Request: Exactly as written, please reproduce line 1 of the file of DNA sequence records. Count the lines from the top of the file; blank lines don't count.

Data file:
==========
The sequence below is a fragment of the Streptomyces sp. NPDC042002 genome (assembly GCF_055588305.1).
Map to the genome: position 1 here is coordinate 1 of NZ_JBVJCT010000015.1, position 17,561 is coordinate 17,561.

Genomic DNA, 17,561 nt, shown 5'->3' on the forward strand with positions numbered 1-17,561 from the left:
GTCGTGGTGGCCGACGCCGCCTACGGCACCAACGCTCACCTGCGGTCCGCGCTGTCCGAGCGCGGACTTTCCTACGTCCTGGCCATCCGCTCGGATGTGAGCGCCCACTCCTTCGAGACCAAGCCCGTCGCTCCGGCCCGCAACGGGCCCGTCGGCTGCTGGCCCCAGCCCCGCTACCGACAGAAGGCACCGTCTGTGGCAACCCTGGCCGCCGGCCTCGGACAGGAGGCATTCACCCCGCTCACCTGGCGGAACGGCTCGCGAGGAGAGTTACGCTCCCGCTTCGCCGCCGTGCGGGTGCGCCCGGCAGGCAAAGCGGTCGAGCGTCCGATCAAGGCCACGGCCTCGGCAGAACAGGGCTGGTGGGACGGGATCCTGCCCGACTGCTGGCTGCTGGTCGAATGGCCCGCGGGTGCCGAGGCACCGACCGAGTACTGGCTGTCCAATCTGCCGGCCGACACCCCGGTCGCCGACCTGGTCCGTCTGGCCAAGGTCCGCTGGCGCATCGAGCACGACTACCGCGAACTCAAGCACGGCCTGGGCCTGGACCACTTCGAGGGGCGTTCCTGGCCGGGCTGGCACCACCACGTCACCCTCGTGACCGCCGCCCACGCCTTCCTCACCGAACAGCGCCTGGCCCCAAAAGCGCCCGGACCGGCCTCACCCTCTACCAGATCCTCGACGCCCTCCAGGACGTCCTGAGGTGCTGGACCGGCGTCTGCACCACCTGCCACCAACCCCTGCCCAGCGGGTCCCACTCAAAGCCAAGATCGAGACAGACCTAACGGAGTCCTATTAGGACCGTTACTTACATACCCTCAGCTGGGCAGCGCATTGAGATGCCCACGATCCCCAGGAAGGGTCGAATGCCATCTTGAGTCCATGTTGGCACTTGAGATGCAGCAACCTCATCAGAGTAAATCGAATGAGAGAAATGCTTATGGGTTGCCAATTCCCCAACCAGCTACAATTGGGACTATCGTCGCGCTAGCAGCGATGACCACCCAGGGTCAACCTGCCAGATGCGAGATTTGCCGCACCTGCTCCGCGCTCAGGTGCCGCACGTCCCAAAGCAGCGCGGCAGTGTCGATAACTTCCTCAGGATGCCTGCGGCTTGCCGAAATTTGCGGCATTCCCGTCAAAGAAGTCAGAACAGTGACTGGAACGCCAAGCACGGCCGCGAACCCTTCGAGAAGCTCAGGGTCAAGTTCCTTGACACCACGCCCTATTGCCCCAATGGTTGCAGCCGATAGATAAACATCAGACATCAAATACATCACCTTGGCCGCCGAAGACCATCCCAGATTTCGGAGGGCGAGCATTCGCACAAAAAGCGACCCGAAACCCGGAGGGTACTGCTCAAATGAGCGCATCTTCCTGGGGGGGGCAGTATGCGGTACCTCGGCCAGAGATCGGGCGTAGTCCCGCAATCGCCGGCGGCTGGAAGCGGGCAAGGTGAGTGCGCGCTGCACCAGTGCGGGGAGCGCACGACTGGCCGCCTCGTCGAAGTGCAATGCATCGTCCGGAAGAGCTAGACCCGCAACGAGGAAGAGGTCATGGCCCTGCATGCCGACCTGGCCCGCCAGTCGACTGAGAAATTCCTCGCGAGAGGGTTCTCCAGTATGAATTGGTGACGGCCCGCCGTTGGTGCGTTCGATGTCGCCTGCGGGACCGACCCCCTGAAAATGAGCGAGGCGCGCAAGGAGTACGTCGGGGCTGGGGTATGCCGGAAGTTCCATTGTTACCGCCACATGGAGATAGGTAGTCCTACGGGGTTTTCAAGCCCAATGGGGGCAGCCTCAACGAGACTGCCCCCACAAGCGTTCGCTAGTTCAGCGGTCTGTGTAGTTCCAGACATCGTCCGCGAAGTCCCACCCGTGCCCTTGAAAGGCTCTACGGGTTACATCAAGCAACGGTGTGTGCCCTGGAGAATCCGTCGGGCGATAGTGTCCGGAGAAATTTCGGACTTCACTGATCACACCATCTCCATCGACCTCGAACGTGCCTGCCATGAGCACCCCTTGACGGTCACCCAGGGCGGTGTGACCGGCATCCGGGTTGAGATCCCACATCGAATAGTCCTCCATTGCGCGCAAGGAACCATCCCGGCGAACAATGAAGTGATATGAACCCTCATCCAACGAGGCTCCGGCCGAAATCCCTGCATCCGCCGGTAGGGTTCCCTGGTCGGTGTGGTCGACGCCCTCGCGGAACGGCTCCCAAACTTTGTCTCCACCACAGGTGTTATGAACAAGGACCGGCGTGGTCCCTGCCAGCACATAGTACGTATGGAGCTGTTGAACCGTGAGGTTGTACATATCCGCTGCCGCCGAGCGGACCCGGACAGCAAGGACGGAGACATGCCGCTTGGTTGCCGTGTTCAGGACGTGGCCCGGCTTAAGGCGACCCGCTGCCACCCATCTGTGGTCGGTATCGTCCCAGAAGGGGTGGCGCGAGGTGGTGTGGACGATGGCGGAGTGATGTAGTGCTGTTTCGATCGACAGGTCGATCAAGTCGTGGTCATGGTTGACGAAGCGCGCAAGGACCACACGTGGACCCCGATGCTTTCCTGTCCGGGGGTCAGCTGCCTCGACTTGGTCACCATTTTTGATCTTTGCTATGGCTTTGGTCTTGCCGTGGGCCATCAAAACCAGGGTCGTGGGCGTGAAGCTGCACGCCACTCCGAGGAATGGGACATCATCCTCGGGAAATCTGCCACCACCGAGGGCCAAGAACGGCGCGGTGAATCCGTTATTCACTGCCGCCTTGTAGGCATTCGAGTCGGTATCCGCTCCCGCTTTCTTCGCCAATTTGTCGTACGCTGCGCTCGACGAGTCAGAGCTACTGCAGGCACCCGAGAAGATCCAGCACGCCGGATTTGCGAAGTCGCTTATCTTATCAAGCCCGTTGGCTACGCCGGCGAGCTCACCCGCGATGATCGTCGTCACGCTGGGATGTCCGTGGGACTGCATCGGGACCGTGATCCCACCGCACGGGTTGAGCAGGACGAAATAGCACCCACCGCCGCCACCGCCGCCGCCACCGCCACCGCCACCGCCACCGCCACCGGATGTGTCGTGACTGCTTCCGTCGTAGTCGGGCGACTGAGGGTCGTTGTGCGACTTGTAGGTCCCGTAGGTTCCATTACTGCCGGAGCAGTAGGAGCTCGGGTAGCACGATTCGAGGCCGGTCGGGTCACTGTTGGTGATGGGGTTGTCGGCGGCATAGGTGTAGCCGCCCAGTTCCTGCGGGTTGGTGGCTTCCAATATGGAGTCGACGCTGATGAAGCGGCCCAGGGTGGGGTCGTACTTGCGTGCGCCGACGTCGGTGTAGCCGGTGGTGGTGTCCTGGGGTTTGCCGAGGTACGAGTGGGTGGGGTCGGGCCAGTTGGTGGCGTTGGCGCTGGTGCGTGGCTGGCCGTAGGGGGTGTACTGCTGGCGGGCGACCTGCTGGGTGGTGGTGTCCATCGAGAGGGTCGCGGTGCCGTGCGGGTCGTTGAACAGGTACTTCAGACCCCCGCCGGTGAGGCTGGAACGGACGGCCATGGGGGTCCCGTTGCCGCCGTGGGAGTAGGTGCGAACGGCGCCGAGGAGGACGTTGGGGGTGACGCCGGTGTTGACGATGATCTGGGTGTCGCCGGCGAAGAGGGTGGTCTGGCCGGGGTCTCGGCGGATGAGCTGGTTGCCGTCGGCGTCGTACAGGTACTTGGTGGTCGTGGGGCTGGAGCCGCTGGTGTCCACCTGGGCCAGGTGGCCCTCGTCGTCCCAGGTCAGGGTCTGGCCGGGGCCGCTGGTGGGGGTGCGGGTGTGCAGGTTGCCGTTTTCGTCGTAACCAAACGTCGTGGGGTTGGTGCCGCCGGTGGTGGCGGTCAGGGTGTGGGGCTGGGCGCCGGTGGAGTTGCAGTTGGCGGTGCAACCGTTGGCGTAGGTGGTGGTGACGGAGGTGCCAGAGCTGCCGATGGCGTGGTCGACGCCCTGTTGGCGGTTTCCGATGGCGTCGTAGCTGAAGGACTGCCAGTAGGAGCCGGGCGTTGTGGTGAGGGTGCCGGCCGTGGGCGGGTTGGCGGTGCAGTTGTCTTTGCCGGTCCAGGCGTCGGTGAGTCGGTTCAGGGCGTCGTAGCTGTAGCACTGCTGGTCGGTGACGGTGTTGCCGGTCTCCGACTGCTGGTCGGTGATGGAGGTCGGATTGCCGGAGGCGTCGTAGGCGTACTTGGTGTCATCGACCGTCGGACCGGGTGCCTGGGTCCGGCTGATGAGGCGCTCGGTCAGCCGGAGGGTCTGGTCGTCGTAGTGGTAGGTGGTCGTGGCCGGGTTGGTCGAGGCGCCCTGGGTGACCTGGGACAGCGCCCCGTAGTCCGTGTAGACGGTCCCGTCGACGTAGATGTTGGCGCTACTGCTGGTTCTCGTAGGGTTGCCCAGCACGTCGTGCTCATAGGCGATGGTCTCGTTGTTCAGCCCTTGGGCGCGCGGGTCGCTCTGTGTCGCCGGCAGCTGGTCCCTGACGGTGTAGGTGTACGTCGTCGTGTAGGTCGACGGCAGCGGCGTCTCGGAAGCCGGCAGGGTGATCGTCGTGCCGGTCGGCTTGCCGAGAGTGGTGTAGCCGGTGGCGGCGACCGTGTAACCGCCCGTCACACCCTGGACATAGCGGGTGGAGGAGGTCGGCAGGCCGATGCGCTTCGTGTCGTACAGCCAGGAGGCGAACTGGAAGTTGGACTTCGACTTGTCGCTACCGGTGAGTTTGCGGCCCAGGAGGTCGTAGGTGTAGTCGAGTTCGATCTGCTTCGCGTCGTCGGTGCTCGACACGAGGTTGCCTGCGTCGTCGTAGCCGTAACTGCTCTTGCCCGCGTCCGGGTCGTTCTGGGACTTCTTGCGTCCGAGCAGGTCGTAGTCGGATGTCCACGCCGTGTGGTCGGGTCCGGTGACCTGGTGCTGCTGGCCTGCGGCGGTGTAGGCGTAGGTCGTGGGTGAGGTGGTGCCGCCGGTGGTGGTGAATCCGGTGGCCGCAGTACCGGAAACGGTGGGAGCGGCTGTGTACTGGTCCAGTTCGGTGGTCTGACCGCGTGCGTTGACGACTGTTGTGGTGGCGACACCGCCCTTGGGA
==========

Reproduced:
The sequence below is a fragment of the Streptomyces sp. NPDC042002 genome (assembly GCF_055588305.1).